Disney Cruise Line are well known for their Caribbean cruises – so how do their Mediterranean cruises measure up? Cruise International Editor Liz Jarvis finds out

It’s snowing on the audience in the Walt Disney theatre on board Disney Magic – tiny flakes, falling from the glittering ceiling, as Belle and the Beast twirl around the stage. A few minutes earlier, Ariel, the Little Mermaid, rose from a shell, accompanied by a proliferation of bubbles and gasps from the children in the front row. Even the teenagers in our group are impressed. There’s magic. And then there’s Disney magic.

Disney was the first cruise line I ever sailed with, and I can still remember the look of pure joy on my son’s face as we snorkelled in the crystal-clear waters of Castaway Cay, their island in the Bahamas.

So I was very curious to see how they would handle a European cruise itinerary.

We boarded Disney Magic in Barcelona, and had two full days at sea before arriving at our first destination, which gave us ample time to explore.

Our stateroom – a double veranda – was probably one of the largest I’ve ever stayed in, and could easily have slept a family of four; the split bathroom is definitely a bonus.

Disney cruise, family cruise
Encounter Disney princesses on board Disney Magic

With the exception of the kids’ clubs, the animation touches throughout Disney ships are subtle. Character encounters take place daily in the atrium (queuing starts very early for these). You might see Minnie Mouse or Princess Tiana wandering around, or Chip ‘n’ Dale pull up a sun bed when you’re relaxing with a cocktail by the adults-only pool (this actually happened), but it never feels “in your face”. Still, I’m yet to meet an adult who doesn’t start squealing like a child at the sight of Captain Mickey.

What the cruise line does very cleverly, in fact, is to conjure up the “golden age” of cruising, with art deco flourishes to the décor. It’s classy and elegant.

The teenagers we were with – usually so shy about talking to strangers on the ’phone – delighted in being able to ring up and order room service for themselves, which meant sandwiches and cookies being delivered at all sorts of odd times; they also loved hanging out on the pool deck, although they were envious of our adults-only pool. For smaller children, there’s no shortage of pools and kids entertainment. The kids’ clubs have good facilities (although these were being given an exciting “reimagineering” shortly after our cruise, along with other areas of the ship).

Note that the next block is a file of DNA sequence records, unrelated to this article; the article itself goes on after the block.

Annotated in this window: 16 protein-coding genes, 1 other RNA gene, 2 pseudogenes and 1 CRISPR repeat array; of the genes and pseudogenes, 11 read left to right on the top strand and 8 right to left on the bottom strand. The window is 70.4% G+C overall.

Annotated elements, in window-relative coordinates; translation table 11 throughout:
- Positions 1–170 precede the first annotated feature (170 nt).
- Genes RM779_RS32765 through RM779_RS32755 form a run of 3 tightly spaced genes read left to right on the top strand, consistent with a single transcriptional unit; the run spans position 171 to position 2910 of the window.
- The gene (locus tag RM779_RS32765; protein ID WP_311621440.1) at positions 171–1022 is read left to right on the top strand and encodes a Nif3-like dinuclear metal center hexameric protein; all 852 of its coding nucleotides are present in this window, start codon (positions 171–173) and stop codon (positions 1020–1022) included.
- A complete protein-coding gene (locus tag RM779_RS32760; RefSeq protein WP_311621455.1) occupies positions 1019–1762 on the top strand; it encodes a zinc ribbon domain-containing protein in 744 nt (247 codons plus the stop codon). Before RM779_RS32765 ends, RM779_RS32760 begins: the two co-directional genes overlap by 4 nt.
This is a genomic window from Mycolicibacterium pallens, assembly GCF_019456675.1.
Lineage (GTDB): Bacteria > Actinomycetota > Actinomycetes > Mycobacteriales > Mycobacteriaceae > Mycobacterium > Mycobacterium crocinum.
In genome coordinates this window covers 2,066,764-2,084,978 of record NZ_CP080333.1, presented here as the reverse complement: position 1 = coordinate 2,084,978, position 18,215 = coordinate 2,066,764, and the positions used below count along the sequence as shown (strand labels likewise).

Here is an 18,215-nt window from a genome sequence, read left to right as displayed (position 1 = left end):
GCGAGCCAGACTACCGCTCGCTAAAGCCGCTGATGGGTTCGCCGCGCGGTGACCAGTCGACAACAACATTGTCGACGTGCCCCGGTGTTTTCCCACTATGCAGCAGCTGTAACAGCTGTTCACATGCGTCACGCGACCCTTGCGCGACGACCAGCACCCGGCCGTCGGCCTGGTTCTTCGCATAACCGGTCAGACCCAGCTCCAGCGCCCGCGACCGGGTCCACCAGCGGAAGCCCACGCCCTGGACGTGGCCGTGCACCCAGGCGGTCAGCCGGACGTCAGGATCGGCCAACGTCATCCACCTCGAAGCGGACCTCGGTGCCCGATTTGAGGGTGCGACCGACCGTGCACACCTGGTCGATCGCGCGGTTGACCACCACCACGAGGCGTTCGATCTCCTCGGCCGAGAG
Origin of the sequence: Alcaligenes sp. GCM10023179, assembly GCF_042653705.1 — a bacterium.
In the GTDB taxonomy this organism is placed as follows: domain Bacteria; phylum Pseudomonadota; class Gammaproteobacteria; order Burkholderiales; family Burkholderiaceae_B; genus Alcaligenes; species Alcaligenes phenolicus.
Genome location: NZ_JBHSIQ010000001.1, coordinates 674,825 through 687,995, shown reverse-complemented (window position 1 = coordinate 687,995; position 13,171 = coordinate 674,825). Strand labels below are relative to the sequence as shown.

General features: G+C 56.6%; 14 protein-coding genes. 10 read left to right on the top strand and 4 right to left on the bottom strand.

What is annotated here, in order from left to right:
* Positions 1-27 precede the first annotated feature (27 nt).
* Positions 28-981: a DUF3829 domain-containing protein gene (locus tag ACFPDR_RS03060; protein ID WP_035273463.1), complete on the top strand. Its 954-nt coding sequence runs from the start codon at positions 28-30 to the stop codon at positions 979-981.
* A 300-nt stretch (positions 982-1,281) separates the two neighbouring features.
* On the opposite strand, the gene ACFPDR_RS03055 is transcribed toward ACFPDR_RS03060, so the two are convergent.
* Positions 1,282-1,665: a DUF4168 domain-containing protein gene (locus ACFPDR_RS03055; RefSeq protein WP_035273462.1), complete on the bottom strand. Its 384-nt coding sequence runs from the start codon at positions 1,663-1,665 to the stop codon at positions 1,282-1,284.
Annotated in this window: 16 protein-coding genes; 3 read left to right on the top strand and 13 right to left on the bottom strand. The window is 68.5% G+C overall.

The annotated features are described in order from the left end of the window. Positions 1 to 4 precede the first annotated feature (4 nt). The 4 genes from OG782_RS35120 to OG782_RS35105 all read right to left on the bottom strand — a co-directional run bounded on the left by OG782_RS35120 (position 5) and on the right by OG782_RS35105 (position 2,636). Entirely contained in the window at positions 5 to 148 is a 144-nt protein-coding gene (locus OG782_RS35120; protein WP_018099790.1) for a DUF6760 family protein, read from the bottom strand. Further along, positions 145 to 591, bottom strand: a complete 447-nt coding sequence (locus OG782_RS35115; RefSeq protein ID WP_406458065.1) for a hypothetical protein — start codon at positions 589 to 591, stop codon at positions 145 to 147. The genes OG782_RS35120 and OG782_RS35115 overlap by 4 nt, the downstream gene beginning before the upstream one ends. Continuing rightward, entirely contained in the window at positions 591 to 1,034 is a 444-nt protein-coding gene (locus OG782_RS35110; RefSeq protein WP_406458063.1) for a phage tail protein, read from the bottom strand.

Of course, it’s also incredibly family-friendly.

Visions of Donald Duck guiding us round the Colosseum or Lilo and Stitch accompanying us to the Leaning Tower of Pisa were quickly banished, however. Our experiences in the ports of call all felt authentic, and were very well organised.

At Villefranche, a complimentary boat was waiting for us to take us to the port, where it was a short walk to the station to board trains for Nice, Cannes and Monaco – completely stress-free.

In Livorno, we chose the “Florence and Pisa On Your Own” excursion. Our charming guide gave us a brief but informative tour before our ample free time; we chose the same option in Rome, and were dropped right by the Vatican, armed with maps and essential tips, and saw everything from the Colosseum to the Pantheon.

In Pompeii, we chose the guided tour and our guide – an archaeologist – brought the ruins to life for both kids and adults alike.

Back on board, entertainment of a different kind: the Broadway-quality shows the cruise line has become known for. For everyone in our party, the shows were a revelation, with extraordinary sets and costumes, first-class performers, lively storylines and of course those well-loved songs. Add in the deck parties and firework displays and you have some truly unforgettable experiences at sea.

A soufflé in restaurant Palo
A soufflé in restaurant Palo

Food on board was, on the whole, very good; but the Italian adults-only restaurant Palo is superb, well worth the cover charge, and  I would definitely recommend the brunch, which has a mouthwatering array of Italian specialities. The rotational dining system means you get to eat in all three of the non-speciality restaurants on board – we enjoyed Animator’s Palate, but our favourite was Lumieres, because of the atmosphere and the sense of occasion. Personally I love dressing up for dinner at least for a few nights when I’m on holiday, and I like the kids to dress up too. We had one formal night during our cruise and everyone entered into the spirit of it, as they did for pirate night. Eye patches and parrots optional.

Your dining team moves with you on a Disney cruise, to every restaurant (apart from the speciality ones), so you get to know them well; at the end, as well as tips, there were hugs for all the cast and crew – I don’t think I’ve ever experienced this on a cruise before.

Following its recent makeover Disney Magic will be the same cruise ship, the same experience, but enhanced. And let’s face it, we all need a little bit of pixie dust sometimes.

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